In an article entitled “Petraeus promotion ensures future for Bush war plan,” the customarily clever Julian Barnes asserted just that. But if one looks beyond the MoveOn ads and public babble, to the deeds on the field, another view comes clear: The opposite is true.
Barnes has it right in only one regard:
Petraeus has been the prime advocate of Bush’s policy of a large troop presence in Iraq. By naming Petraeus to a job that lasts into the next administration, Bush ensures that the new president will confront the military’s strongest voice for maintaining a big force in Iraq.
This is, however, not because Petraeus is a Bush shill. It is because he is smart. The lesson from the beginning about the Iraq war has been that a massive troop presence has been and will be necessary. If one was to go at all – and it was such a stupid idea that even a victory there would be tantamount to a defeat – one had to go large.
Critics of Bush should be the first to acknowledge this. Bush is known for bottomless defense contract projects to private military companies. He is famed for not having enough troops to protect Iraqis, their natural treasures or their infrastructure, beside the oil ministry. His lack of troops left weapon caches unguarded, neighborhoods vulnerable to ethnic cleansing and our forces outstripped.
That Petraeus knows that he has to correct the basic inadequacy Bush inflicted on our threadbare military presence speaks to his intelligence. Now that we are in that strategic disaster, we need to have at least the minimum of troops necessary to accomplish our limited mission there.
But beyond this accidental similarity, Bush and Petraeus are fiercely divergent. Petraeus is a more devious and determined opponent to Bush’s policies than Moktada al-Sadr. A glance at the past shows this.
Remember how we support the Maliki government? As soon as Petraeus got in, he began raiding the militias that Maliki’s people were using to suck in arms from Iran. Maliki denounced him.
And remember how we don’t talk to terrorists, and are just fighting rogue elements? Petraeus’ arrival saw him cut a deal with Moktada al-Sadr via his Intelligence personnel, in defiance of Maliki and Bush both.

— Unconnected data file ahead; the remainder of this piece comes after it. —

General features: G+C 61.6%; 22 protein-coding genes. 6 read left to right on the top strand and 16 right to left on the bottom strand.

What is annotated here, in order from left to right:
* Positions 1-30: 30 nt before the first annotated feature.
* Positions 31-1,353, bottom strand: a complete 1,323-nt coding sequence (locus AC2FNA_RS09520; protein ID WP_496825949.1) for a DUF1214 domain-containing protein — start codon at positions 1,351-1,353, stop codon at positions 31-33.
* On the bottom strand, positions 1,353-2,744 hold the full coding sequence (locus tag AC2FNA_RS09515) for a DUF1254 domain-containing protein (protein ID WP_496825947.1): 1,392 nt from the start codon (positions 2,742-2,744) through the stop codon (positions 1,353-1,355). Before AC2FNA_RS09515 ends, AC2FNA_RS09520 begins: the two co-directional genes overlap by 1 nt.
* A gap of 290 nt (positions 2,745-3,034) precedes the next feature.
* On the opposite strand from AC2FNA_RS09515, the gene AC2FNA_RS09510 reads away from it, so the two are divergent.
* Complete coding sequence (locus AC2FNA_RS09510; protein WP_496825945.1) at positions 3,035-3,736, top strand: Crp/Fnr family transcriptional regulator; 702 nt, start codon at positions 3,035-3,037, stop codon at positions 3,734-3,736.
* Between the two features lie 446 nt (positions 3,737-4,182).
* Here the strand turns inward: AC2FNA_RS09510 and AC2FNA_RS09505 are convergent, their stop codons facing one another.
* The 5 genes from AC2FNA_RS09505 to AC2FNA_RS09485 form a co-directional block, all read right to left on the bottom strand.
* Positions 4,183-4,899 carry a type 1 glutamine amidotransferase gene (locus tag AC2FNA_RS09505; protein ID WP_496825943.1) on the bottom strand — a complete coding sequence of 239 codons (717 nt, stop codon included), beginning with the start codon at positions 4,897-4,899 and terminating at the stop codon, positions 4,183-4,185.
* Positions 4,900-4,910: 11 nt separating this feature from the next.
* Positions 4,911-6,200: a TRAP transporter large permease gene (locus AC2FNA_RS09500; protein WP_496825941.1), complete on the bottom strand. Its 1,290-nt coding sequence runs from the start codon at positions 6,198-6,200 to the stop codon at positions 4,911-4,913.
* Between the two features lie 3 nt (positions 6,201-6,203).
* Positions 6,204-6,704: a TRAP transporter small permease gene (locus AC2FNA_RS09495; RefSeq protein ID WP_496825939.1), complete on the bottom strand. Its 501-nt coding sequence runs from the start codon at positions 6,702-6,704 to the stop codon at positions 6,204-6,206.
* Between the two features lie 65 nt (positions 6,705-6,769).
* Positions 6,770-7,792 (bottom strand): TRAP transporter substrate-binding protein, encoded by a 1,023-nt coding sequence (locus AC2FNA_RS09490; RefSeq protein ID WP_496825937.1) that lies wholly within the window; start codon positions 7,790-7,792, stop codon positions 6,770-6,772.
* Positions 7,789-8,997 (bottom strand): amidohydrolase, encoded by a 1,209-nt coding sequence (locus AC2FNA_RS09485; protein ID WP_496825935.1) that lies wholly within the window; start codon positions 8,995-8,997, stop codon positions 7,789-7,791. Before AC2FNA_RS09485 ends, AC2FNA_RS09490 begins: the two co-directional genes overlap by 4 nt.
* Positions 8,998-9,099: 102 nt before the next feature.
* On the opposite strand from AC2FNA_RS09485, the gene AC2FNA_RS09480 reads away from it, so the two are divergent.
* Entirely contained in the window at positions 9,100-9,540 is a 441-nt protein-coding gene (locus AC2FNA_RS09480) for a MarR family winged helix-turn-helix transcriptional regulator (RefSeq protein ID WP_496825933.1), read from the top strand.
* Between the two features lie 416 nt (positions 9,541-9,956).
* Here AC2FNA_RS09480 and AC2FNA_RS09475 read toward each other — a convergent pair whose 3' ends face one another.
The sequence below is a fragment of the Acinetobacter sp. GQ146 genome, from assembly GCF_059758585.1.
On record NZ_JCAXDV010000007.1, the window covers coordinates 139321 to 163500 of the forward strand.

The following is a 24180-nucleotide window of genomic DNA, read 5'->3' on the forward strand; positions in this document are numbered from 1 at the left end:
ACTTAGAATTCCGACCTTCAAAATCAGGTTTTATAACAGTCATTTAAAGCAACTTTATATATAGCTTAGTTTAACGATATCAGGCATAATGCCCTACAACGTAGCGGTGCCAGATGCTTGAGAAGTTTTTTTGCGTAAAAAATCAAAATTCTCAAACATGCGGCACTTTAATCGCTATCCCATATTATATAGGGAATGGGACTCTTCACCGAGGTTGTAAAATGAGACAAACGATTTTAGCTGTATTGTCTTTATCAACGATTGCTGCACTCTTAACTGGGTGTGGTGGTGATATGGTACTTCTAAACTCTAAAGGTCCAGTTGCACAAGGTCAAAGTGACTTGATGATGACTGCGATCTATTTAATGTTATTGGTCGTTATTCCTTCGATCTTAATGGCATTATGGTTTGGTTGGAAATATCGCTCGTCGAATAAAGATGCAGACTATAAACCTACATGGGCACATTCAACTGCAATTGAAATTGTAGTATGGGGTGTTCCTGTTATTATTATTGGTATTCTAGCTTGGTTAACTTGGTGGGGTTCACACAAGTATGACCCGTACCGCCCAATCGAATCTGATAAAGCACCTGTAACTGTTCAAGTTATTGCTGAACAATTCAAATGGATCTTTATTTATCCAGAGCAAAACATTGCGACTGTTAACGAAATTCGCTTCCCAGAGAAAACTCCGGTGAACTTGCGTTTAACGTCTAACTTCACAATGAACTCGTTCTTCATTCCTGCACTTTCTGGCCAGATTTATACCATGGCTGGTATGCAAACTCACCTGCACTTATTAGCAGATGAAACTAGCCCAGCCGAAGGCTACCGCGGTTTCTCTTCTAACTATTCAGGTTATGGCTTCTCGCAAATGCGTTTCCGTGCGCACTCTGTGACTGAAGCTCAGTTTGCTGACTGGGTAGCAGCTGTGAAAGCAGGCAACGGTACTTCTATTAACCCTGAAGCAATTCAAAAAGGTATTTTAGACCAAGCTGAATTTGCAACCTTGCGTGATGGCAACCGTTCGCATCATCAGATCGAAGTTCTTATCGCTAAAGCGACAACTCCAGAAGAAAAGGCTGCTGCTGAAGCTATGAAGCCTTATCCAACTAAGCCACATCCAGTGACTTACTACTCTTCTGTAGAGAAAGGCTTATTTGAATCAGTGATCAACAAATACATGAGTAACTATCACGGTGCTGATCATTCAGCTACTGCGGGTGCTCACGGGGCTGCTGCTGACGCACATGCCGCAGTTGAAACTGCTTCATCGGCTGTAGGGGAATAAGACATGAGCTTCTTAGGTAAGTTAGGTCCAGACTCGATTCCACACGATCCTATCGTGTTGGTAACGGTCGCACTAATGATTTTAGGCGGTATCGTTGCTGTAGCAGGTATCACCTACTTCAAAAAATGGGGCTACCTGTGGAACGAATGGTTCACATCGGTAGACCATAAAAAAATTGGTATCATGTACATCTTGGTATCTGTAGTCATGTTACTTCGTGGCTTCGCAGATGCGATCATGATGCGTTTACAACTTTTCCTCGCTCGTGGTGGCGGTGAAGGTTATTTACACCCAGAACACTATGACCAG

And remember all those contractors? Petraeus’ tenure has seen a shift away from the robber baron corporate handling of Iraq, with more local talent and Armed Forces’ elbow grease. It’s hardly an end to the defense industry bonanza, but he does what he can, and he does it in defiance of the “Bush war plan.”
It’s uncertain how this will pan out, regionally. Petraeus is almost certain to keep his focus on the clearest target America has: Al-Qaeda. That means a shift to Afghanistan. Even Barnes admits Petraeus’ control of “The Other War” means a change from the “Hold on for dear life” strategy we have now:
…as Centcom commander, Petraeus will have plenty of opportunities to inject new ideas into the Afghanistan fight. Petraeus knows how to work with allied commanders, and his reputation will ensure that people listen to his ideas, Crane said.
“This job will give Gen. Petraeus more of a chance to influence what is going on in Afghanistan,” said Crane, a retired Army colonel who helped Petraeus write the Army’s 2006 counterinsurgency field manual.
“If you were someone who thought Afghanistan was in need of a fresh approach, you should be excited about Gen. Petraeus’ appointment.”
Along with Afghanistan’s warring tribes and opium-dependent economy, Petraeus will inherit the problems of al-Qaeda’s actual core, Pakistan, and its brain and bloodstream, Saudi Arabia.
He will also be given power over the realm of the pirates off the enormous Horn of Africa, who this week struck twice again to seize hostages for ransom.
And, lastly and yet most significantly for the strategic direction of the US in the region, he will be given watch over the two nuclear aspirants in the Middle East – Syria and Iran. Balancing belligerence to counter actual belligerence from both nations, in Lebanon and Iraq respectively, will be a delicate act. It will surely win him little favor with the anti-war set, as Petraeus will not permit Iranian meddling in Iraq. But so long as there are opportunities for peace, as well as war, to exploit, Petraeus has shown himself canny to detect and seize on them. Syria’s proposal of a lasting peace agreement with Israel, centered around an exchange of control over the Golan Heights, could be such a promise.
Syria has said it will wait for a new administration to take power in the USA before actual talks with Israel begin. Just like with the missions in the various nations Petraeus takes over, so much depends on a new commander-in-chief in Washington.
Yet this much is certan: To look at Petraeus’ actual record is not to see a commander dedicated to a failed war policy. It is a portait of someone, like many Americans, who has simply been doing his level best to clean up the messes of the administration. It is not the promise of a continuation, but of change we can believe in.